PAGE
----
Sai Baba is revered, almost worshipped, as God by his many Hindu followers. Towards the end of his life he accommodated a few Hindu rituals and practices to please his devotees. Living in a self-chosen dilapidated mosque in Shirdi, which he called Dwarakamai, he worked miracles to cure people of their ailments - and sorrows and taught people to have trust in God.
The true living Sufi is the one who has eliminated anger and lust. Constantly he remembers God even while breathing in and out. Re avoids useless talk and he enjoys happiness in solitude ... Re is entranced with love of God and he has lost his consciousness in meditation. Shekh Mahammad, the sixteenth century Maharashtrian Sufi poet-saint, who wrote this verse might as well have described Shirdi Sai Baba.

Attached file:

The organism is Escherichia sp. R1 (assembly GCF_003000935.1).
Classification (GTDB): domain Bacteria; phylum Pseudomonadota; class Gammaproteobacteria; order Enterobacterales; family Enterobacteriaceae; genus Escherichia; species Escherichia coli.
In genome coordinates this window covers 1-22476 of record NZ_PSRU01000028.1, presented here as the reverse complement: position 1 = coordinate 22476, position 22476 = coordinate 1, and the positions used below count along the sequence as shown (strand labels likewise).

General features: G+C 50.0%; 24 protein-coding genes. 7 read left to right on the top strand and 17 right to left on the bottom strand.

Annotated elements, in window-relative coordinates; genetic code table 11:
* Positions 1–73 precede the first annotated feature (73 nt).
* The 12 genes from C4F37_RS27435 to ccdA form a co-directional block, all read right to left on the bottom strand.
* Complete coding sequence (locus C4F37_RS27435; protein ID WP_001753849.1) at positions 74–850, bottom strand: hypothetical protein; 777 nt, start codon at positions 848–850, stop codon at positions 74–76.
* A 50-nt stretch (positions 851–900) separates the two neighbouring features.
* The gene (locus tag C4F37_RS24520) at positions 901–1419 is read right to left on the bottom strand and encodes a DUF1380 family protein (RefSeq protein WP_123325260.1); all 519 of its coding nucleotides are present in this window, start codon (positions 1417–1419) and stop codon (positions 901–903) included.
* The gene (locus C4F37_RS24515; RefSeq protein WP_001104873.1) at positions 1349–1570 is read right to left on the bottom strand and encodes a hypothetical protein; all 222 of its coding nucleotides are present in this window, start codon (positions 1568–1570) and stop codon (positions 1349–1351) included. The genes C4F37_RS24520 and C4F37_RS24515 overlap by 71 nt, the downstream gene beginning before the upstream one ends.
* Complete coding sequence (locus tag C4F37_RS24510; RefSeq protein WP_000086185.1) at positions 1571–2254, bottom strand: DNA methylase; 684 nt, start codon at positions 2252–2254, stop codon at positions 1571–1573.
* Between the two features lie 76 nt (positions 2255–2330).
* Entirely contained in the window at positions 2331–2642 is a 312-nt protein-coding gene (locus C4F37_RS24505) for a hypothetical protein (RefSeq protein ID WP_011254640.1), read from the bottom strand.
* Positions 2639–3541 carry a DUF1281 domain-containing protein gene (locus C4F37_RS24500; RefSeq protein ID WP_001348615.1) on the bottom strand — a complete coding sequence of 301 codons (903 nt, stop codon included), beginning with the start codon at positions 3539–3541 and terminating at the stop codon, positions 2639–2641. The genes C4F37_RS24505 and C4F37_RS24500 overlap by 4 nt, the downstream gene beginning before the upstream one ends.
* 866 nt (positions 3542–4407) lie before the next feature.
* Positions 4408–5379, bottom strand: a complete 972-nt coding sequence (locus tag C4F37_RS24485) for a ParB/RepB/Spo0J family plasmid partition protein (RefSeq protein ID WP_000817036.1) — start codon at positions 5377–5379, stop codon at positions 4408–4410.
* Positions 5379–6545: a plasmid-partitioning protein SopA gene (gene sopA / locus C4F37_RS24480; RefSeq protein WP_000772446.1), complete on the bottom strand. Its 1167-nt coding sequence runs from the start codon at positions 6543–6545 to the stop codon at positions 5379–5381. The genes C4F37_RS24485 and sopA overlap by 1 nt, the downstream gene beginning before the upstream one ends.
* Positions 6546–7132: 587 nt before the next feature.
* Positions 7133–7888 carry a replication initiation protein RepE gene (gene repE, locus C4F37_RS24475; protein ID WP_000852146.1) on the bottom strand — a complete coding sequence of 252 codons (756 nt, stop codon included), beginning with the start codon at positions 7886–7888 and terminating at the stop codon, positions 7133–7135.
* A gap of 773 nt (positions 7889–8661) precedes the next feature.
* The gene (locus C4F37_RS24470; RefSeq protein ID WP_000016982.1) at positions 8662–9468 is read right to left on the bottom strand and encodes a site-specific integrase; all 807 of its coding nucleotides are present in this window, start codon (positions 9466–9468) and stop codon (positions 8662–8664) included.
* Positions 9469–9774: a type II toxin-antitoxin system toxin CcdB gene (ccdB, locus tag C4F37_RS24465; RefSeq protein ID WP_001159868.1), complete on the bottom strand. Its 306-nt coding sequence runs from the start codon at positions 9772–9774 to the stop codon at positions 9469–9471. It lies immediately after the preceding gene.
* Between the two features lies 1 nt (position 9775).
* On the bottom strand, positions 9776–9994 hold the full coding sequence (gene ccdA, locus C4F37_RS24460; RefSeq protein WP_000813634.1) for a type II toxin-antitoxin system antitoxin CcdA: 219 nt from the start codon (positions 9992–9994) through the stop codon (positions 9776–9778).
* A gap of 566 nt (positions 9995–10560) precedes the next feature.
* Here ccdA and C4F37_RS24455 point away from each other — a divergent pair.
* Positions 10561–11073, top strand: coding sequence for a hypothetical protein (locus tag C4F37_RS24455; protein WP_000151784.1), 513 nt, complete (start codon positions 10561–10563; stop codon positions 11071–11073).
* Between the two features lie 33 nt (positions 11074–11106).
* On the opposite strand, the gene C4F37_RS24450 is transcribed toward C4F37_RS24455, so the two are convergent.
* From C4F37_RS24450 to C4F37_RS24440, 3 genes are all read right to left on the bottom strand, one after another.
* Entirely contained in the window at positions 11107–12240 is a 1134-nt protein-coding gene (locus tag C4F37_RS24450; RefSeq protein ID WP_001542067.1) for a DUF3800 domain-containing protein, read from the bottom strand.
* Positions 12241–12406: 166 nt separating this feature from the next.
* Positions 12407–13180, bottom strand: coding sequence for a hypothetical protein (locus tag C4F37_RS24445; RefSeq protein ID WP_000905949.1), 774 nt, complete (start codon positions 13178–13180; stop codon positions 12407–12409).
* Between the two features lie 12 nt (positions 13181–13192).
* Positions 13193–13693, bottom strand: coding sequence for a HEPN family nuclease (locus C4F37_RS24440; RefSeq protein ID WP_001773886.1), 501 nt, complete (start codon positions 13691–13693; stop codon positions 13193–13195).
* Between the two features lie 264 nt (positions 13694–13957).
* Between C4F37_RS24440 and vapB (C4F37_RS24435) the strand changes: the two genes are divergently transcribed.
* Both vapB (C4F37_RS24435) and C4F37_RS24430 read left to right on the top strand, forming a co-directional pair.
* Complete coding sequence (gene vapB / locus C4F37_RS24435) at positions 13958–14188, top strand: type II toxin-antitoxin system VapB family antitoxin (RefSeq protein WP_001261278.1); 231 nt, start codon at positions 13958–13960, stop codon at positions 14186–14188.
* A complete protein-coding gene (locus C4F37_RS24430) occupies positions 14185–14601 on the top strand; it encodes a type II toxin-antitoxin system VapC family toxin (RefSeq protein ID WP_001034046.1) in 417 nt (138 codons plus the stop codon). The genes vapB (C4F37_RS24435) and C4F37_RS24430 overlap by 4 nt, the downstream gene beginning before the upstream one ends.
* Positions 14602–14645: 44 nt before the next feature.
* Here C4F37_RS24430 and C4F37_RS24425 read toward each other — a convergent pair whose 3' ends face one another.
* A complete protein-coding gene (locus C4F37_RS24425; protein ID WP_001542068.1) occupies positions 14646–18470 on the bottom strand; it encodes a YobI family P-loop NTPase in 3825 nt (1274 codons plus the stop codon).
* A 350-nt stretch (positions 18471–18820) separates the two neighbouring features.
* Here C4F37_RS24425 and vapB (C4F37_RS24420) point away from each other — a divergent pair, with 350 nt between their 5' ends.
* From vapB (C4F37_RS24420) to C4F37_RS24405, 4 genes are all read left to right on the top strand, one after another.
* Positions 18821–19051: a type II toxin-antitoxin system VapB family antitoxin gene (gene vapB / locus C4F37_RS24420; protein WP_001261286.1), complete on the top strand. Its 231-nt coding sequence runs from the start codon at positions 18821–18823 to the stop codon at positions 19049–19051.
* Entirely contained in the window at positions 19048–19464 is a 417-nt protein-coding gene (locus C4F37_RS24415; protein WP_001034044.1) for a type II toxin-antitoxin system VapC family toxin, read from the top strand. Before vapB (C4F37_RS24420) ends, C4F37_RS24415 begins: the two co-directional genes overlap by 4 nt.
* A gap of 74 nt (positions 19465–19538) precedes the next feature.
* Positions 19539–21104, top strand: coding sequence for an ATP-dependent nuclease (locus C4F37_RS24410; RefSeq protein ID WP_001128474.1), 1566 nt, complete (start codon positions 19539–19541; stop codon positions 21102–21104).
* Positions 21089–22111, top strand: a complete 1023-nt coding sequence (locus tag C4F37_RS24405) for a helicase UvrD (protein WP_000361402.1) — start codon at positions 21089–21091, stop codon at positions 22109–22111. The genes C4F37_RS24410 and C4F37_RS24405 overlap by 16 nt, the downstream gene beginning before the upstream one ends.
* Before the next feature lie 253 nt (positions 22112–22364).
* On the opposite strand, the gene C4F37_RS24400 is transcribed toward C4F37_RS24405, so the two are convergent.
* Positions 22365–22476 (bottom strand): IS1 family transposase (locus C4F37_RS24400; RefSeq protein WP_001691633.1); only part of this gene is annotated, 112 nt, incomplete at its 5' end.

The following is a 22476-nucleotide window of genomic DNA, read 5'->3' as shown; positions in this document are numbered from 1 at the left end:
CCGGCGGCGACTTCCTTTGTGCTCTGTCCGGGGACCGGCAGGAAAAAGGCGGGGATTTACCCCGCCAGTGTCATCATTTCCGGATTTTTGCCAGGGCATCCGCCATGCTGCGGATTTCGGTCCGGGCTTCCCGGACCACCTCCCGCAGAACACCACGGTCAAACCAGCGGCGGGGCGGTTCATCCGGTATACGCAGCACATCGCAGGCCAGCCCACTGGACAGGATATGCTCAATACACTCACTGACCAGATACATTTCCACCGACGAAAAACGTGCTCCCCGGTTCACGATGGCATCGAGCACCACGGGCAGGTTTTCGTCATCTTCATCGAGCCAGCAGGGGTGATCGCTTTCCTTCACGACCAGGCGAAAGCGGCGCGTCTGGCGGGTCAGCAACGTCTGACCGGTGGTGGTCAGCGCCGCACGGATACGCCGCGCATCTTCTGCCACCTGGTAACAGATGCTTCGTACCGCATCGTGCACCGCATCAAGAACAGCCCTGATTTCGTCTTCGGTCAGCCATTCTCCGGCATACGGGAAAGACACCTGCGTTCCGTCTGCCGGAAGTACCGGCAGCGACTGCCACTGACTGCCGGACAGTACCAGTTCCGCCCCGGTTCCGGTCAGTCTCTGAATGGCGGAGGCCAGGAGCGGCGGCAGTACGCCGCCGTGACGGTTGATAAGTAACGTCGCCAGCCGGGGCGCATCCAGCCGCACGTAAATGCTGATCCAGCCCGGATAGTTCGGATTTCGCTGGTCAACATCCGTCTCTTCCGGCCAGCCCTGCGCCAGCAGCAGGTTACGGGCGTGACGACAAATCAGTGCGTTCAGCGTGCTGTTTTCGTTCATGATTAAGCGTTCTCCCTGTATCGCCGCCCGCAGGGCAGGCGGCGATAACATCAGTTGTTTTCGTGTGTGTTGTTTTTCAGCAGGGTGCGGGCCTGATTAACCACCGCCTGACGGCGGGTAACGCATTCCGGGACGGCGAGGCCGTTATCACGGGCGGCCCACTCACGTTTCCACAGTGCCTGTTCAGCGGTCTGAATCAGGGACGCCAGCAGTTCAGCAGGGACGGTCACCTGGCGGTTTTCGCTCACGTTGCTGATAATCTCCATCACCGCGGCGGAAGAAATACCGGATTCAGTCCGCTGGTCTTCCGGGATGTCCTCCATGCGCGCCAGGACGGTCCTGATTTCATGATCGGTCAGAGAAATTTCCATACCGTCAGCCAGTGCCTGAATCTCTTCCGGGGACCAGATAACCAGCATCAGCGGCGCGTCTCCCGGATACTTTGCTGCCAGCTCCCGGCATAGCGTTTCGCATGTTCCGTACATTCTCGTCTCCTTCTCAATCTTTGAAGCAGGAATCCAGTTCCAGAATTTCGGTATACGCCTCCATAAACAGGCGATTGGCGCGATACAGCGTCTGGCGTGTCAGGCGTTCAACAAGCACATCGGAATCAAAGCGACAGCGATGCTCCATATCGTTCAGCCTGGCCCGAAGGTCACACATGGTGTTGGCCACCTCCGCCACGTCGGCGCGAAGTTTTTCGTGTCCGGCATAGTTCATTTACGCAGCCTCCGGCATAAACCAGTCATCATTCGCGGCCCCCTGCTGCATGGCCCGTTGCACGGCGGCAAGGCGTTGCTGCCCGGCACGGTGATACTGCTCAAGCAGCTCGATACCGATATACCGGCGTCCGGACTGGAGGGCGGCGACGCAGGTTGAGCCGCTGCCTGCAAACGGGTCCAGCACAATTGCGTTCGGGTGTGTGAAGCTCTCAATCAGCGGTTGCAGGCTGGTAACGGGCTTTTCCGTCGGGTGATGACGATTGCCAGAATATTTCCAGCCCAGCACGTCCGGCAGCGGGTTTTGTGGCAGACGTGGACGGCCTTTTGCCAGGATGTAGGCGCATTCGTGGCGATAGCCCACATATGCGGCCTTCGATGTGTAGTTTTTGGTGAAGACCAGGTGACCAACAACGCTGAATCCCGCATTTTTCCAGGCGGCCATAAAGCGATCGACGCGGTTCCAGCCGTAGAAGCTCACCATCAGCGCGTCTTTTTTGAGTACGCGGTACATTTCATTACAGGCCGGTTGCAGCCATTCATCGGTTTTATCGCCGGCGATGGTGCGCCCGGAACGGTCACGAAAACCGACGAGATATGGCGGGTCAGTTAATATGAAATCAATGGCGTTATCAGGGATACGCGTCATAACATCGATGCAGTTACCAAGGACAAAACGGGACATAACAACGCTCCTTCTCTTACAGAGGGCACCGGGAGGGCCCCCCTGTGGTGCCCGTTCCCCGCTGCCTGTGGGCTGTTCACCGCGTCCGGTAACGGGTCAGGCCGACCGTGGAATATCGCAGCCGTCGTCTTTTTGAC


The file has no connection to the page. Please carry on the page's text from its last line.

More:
With an upsurge of devotion to Sai Baba of Shirdi currently sweeping India and the installation of murtis there and around the world - this book presents Sai Babas divinity in the light of Sufism. Initially, I embarked upon my research into the life of Sai Baba and his Maharashtrian spiritual background, in order to gain and present a fuller appreciation of this enigmatic mystic. A number of westerners had remarked to me that they were not drawn to Shirdi Sai Baba, finding him austere and hard-to-relate-to, with his mystical statements, inexplicable actions and bizarre behaviour. However, I felt that if one could understand him better, a more sympathetic picture would be revealed. In uncovering the facts, I never dreamt that it would turn out to be such a detective story. Gradually, as information was amassed, it became apparent that certain facts did not seem to fit the universally prevailing Hindu bhakti view of this saint. All the books that I had previously read seemed to point to a Hindu saint who had somehow inexplicably, or ignorantly, been deemed a Muslim faqir. The point was almost cleared up by the information that Persian officials and later British administrators, used to class all ascetics, Hindu or Muslim, as faqirs. I However, it was only after coming to terms with the evidence that Sai Baba was, as consistently stated by his Hindu biographers, both a Muslim and a mystic - which by definition makes him a Sufi - that his life and teachings began to fall into place. Once I started to investigate him from this Sufi standpoint and began to realize how important Sufism had been in the Deccan in the past, did I begin to understand and appreciate the full and often awesome significance of Sai Baba. In this book you can also share in this process of detection, chapter by chapter, and weigh for yourself the data presented. At the end, you may reach the same verdict as I did, that Sai Baba, although he had, by the end of his life, transcended all sectarian differences, emerged out of the oral Sufi tradition of the Deccan. Understanding the basic Sufism underlying his teachings, albeit unorthodox, instantly clarifies some of the mystery and ambiguity surrounding the Shirdi sage, and makes him more accessible, attractive and endearing.